City celebrates the 300th anniversary of the Act of Longitude
The second George Daniels Lecture will be presented on 3rd December by Andrew King, a historian and Liveryman of the Worshipful Company of Clockmakers, at City University London's Oliver Thompson Lecture Theatre. The lecture will begin at 6:30pm.
The George Daniels Lecture celebrates the life of George Daniels, considered to be among the world's most outstanding watchmakers.
He was an alumnus of City's predecessor, the Northampton Institute and has bequeathed substantial funds towards the study of measurement and instrumentation at the University, thereby strengthening City's already growing reputation in these fields. Daniels was also famous for creating the co-axial escapement, one of the most important developments in horology in the last 250 years, a technology widely used in luxury timepiece brands such as Omega.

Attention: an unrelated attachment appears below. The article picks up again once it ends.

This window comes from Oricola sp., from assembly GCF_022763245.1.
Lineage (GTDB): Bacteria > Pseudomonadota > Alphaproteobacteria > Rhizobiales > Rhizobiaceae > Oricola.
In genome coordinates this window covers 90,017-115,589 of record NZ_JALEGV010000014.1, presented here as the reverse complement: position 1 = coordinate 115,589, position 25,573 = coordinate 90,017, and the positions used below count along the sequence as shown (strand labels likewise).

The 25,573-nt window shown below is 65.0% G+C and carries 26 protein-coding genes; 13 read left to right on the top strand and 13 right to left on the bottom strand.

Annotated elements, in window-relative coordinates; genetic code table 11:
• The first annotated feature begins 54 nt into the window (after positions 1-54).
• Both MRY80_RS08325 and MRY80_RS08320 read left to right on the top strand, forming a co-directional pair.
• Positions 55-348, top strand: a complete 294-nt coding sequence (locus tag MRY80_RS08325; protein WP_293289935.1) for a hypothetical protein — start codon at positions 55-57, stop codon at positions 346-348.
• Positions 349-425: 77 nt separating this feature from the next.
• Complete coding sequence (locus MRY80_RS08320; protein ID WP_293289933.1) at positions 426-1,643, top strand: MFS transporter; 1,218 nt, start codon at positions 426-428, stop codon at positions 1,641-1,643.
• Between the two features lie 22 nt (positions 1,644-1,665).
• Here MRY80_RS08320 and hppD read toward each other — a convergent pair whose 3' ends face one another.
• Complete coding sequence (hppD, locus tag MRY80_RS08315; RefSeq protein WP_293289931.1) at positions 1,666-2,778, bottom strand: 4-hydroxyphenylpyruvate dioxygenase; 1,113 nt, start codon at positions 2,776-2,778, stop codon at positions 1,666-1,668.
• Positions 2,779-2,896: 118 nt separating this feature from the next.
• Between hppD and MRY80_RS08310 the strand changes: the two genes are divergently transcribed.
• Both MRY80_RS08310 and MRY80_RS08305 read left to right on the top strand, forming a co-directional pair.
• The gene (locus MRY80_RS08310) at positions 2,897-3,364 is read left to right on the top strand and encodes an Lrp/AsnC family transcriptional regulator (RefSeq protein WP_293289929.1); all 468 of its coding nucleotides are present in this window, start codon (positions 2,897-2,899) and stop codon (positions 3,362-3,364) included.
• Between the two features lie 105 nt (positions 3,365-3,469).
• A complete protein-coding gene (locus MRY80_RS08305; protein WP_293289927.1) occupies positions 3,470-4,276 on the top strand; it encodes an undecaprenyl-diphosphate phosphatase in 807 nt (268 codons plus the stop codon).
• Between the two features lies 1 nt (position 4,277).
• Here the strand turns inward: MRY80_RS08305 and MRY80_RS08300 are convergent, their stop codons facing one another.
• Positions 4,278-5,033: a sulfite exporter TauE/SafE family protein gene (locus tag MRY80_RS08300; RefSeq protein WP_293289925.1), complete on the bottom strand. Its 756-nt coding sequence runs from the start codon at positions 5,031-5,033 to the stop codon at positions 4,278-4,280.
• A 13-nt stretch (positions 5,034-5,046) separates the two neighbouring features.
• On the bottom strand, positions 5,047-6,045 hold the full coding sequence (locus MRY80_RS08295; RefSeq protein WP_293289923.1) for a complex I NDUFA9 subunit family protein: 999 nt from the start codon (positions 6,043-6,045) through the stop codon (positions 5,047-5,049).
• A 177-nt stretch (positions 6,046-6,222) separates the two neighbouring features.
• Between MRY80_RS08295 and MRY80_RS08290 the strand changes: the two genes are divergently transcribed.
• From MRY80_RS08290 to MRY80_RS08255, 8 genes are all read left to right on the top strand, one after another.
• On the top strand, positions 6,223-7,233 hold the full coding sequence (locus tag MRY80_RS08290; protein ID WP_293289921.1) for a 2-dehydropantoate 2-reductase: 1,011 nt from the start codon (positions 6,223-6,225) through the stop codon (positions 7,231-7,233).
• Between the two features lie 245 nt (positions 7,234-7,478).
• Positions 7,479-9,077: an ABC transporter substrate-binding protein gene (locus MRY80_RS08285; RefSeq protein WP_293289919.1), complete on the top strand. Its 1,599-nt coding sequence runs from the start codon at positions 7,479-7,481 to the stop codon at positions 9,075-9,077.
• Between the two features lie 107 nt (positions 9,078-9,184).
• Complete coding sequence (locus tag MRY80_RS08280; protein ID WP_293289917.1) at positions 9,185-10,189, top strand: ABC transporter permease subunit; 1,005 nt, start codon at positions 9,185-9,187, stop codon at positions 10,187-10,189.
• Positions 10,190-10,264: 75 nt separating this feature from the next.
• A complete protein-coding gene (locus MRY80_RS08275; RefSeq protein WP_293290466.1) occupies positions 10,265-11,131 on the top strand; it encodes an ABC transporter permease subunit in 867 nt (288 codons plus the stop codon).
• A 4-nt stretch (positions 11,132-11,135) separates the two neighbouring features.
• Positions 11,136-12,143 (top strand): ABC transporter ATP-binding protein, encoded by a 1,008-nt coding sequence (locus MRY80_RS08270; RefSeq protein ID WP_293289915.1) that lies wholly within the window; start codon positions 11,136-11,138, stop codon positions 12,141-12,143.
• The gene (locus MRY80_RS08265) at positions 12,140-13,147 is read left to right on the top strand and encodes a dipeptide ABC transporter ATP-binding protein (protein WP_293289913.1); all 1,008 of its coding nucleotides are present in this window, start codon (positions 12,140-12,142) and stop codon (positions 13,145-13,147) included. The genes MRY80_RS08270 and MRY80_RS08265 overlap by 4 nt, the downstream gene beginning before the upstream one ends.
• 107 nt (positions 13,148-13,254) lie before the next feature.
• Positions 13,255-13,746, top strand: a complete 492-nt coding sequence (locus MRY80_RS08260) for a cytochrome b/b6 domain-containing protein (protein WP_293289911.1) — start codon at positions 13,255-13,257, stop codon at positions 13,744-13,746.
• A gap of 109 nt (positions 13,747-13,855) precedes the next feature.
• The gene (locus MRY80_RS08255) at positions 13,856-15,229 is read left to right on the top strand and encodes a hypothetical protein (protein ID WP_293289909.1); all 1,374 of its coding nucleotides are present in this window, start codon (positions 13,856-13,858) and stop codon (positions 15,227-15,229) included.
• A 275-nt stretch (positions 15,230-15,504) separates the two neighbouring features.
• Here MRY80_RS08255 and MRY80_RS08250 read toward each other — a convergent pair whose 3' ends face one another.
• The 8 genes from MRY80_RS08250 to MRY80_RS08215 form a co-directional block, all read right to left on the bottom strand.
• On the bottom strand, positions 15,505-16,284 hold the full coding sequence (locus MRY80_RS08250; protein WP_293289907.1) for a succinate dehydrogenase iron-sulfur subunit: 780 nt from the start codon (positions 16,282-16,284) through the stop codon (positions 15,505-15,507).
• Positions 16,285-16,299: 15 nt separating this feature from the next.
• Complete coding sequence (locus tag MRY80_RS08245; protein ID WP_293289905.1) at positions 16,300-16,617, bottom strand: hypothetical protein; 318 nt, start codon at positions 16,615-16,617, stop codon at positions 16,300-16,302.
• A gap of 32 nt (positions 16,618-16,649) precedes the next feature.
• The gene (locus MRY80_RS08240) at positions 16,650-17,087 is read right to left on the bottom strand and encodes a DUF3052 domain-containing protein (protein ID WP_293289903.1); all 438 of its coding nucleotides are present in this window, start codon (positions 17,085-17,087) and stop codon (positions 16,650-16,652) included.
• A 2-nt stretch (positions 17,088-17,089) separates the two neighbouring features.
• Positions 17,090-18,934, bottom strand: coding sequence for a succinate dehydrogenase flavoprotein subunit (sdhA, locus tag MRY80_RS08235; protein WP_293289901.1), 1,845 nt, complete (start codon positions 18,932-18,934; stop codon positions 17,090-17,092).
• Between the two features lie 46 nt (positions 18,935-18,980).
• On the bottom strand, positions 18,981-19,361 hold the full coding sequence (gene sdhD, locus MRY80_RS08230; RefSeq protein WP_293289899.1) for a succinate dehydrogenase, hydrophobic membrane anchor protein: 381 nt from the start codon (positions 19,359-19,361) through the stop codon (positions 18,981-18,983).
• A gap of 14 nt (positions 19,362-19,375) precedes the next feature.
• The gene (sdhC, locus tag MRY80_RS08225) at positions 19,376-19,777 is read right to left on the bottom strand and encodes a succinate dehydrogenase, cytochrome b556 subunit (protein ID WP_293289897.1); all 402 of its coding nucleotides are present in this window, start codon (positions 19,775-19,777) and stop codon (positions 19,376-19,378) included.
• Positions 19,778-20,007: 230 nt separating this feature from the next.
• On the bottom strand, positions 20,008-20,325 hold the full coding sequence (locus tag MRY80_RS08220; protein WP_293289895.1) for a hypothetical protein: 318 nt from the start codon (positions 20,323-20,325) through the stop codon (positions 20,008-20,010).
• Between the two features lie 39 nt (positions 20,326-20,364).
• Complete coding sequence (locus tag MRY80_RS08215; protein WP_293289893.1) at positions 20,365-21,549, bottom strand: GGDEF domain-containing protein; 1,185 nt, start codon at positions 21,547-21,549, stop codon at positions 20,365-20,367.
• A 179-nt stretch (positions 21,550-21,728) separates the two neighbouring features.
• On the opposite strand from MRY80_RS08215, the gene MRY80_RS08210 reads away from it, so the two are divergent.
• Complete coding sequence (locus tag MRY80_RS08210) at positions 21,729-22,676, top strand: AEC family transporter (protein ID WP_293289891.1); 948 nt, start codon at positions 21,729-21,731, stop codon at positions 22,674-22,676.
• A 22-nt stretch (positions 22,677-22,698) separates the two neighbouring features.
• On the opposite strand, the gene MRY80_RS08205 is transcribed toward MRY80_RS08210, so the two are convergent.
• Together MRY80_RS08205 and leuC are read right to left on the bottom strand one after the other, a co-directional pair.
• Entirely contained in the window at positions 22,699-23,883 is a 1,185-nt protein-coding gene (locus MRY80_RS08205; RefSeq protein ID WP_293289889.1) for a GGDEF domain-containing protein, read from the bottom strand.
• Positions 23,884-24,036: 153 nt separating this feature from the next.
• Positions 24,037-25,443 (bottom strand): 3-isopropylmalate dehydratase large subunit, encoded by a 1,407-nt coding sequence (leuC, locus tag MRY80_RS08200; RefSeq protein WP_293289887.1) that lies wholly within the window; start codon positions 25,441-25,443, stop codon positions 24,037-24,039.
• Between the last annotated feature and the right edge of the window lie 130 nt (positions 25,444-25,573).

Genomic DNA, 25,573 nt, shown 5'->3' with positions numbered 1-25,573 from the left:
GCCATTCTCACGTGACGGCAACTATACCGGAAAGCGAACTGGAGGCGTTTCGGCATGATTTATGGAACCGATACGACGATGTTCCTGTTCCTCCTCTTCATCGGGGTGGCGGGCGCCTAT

In his lecture titled "The Challenge of Invention: An Eternal Flame", Andrew King will examine the challenge thrown out to legendary clockmaker and carpenter, John Harrison (1693-1776), following the passing of the Act of Longitude in 1714.
Harrison created an entirely new technology with a clock made almost entirely of wood which impelled him along a path of unequalled accuracy in pendulum clock-making.
This technology was perfected through a series of Marine Timekeepers which eventually became one of the major factors in solving the centuries-old navigational problem of "The Discovery of Longitude at Sea". It was the Act of Longitude which spurred John Harrison's relentless quest for innovation and invention - a quest which has carried on through the present digital age.
George Daniels Professor of Scientific Instrumentation, Professor Ken Grattan, welcomes Andrew King to City for the lecture:
"Highly distinguished British horologist Andrew King will be talking about the seminal role that high precision timekeeping played in establishing Britain as the leading maritime nation and how the design and construction of very accurate mechanical clocks facilitated this. It promises to be a very interesting and fascinating lecture that truly honours the name and reputation of George Daniels, the UK's most distinguished horologist of the twentieth century."
Please visit this weblink to register for this free event.